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Chicago's "To Walk in My Shoes" offers support for those in drug addiction crisis

Chicago organization combating drug overdoses on West Side
Chicago organization combating drug overdoses on West Side 02:47

CHICAGO (CBS) — The organization To Walk in My Shoes started six years ago, and its name comes from the story of Marnell Brown and his journey of recovery from heroin addiction, who's been clean for more than 20 years. 

Now, Brown and members of his organization are devoting their time to stopping overdose deaths on Chicago's West Side.

Driving through the streets of West Garfield Park, they listen to scanners for ambulance calls.

"The scanner runs 24 hours a day. Somebody is always on that scanner."

They're looking for people in pictures taken by members of the organization. Each person in these photos overdosed on fentanyl, but a lifesaving nasal spray dose of Narcan from a member of "Walk in My Shoes" brought each person back to life.

"People know they're near death right, and some of them are receptive to the information that we have once they revive."

Marnell Brown understands what it's like to be driven to take a drug each day and even to overdose. He was addicted to heroin. He's been clean for more than two decades.

In 2018, he founded To Walk in My Shoes to save lives. His inspiration was not only his journey to sobriety but the death of the mother of his six children. Mildred Davis died from a heroin overdose 25 years ago.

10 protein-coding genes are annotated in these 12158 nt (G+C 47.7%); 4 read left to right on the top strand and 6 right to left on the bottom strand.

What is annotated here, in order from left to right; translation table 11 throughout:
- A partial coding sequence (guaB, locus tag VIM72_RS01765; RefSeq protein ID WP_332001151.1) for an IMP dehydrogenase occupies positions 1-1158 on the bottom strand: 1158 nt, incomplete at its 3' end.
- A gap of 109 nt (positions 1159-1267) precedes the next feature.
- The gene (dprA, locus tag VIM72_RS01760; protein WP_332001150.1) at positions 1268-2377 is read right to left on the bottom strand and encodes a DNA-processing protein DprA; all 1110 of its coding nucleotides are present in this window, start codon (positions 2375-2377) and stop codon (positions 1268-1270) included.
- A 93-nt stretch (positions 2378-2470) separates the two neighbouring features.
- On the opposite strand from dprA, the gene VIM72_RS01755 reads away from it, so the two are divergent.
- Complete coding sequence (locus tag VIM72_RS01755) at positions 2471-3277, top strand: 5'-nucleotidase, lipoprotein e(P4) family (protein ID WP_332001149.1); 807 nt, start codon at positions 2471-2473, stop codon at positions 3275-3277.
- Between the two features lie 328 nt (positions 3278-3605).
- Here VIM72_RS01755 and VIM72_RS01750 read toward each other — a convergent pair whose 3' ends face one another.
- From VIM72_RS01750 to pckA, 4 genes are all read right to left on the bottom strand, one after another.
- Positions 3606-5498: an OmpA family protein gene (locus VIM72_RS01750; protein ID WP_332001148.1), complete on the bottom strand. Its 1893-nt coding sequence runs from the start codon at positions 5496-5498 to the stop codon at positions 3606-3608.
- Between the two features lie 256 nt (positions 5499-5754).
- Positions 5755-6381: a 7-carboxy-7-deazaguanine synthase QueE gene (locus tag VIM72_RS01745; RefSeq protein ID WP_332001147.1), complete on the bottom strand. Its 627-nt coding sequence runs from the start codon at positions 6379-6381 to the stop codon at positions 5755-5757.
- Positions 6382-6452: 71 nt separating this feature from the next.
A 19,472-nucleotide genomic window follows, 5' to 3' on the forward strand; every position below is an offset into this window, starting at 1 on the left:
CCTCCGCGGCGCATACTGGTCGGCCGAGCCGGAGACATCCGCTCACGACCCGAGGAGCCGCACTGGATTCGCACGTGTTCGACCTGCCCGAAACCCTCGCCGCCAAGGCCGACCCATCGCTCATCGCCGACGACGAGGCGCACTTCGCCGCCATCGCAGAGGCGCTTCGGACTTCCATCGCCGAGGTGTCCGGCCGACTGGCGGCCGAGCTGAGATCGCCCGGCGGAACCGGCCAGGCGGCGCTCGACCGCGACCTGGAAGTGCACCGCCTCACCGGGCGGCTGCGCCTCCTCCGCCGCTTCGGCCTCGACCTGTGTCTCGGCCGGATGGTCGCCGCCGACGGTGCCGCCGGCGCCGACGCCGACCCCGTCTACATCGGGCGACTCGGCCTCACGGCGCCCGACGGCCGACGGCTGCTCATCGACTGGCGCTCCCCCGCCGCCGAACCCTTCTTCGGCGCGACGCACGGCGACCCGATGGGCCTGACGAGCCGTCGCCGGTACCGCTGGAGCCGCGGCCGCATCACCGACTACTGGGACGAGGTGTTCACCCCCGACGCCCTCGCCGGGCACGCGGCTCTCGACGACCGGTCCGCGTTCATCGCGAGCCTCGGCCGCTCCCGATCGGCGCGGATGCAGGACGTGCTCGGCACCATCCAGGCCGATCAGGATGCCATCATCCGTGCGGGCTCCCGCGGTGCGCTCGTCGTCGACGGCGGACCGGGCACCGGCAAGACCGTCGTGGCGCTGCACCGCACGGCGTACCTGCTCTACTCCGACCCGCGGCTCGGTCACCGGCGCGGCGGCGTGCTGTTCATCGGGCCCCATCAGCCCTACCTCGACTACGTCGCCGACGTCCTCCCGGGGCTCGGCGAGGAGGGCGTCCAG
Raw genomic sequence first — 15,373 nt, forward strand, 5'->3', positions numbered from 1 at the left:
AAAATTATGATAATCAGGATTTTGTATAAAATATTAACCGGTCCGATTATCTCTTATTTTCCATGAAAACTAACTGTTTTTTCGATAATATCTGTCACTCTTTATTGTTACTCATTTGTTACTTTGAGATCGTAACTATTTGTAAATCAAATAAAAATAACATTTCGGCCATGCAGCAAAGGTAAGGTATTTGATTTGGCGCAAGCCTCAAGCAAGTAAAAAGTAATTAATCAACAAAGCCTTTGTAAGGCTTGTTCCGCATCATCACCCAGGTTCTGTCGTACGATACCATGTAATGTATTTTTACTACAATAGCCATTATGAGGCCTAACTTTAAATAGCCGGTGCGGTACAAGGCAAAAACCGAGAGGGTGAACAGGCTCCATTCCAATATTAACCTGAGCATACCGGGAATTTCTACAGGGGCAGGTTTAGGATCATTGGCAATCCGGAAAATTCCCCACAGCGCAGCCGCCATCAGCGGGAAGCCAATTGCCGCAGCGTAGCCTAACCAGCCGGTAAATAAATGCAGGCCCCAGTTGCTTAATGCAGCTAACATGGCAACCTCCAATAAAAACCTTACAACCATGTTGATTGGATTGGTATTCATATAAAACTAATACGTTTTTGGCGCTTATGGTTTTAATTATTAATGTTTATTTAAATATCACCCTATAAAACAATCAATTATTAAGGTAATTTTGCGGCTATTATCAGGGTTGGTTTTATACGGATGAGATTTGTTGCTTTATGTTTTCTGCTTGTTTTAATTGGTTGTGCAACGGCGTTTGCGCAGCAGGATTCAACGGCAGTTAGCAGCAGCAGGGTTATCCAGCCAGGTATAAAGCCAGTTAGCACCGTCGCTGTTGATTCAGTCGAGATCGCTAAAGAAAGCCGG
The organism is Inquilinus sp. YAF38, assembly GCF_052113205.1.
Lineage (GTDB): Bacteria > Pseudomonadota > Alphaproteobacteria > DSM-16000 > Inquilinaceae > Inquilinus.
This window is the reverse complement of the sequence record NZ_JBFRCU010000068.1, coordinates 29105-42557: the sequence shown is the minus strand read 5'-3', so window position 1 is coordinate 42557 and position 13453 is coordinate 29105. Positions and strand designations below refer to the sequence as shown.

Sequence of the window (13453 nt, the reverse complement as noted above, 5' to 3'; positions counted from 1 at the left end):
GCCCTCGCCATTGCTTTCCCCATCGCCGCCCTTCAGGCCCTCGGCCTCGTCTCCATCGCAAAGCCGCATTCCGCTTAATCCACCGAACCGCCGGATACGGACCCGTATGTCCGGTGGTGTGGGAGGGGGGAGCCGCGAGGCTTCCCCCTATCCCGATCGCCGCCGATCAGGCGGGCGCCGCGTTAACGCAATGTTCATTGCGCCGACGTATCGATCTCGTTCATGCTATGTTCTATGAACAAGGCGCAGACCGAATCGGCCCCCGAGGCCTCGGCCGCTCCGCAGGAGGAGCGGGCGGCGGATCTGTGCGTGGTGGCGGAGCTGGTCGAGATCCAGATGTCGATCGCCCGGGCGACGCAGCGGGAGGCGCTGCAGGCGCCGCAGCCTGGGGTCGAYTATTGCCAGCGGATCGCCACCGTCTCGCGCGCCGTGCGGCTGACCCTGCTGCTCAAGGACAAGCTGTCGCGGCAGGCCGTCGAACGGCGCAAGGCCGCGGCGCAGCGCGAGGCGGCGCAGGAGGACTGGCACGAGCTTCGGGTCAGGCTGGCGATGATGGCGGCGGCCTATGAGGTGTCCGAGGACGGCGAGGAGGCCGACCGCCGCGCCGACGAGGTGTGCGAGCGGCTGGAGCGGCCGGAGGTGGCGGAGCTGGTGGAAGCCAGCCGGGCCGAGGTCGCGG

"I don't want to see a child go through what my children went through," Brown said.

"This is an international problem, but on the West Side, it is an epidemic."

State Rep. LaShawn Ford  (D-8th) has been instrumental in getting state funding for Brown's program.

"They know the people that need the help, and people trust the people in this organization," Ford said. 

To Walk in My Shoes also helps overdose victims get treatment to beat their addiction.

Brown and members of his organization canvas neighborhoods on the West Side five days a week. Member Juanita Knowles found a man unresponsive. She gave him Narcan. When police arrived, she told them what she'd done. An officer gave him a second dose. He finally regained consciousness.

Brown knows when there's a "Pass Out" day in the community, when dealers give out samples free of charge, there's going to be lots of overdoses.

Member Kevin Brown said he's even trained dealers to administer the nasal spray.

"Sometimes you find a problem is impossible to solve right then, but what you want to do is reduce the harm," Brown said. 

In just two days, Brown said, on the West Side, they gave out 160 doses of Narcan to people who were high, and in just one day, they revived 15 people using the medicine.

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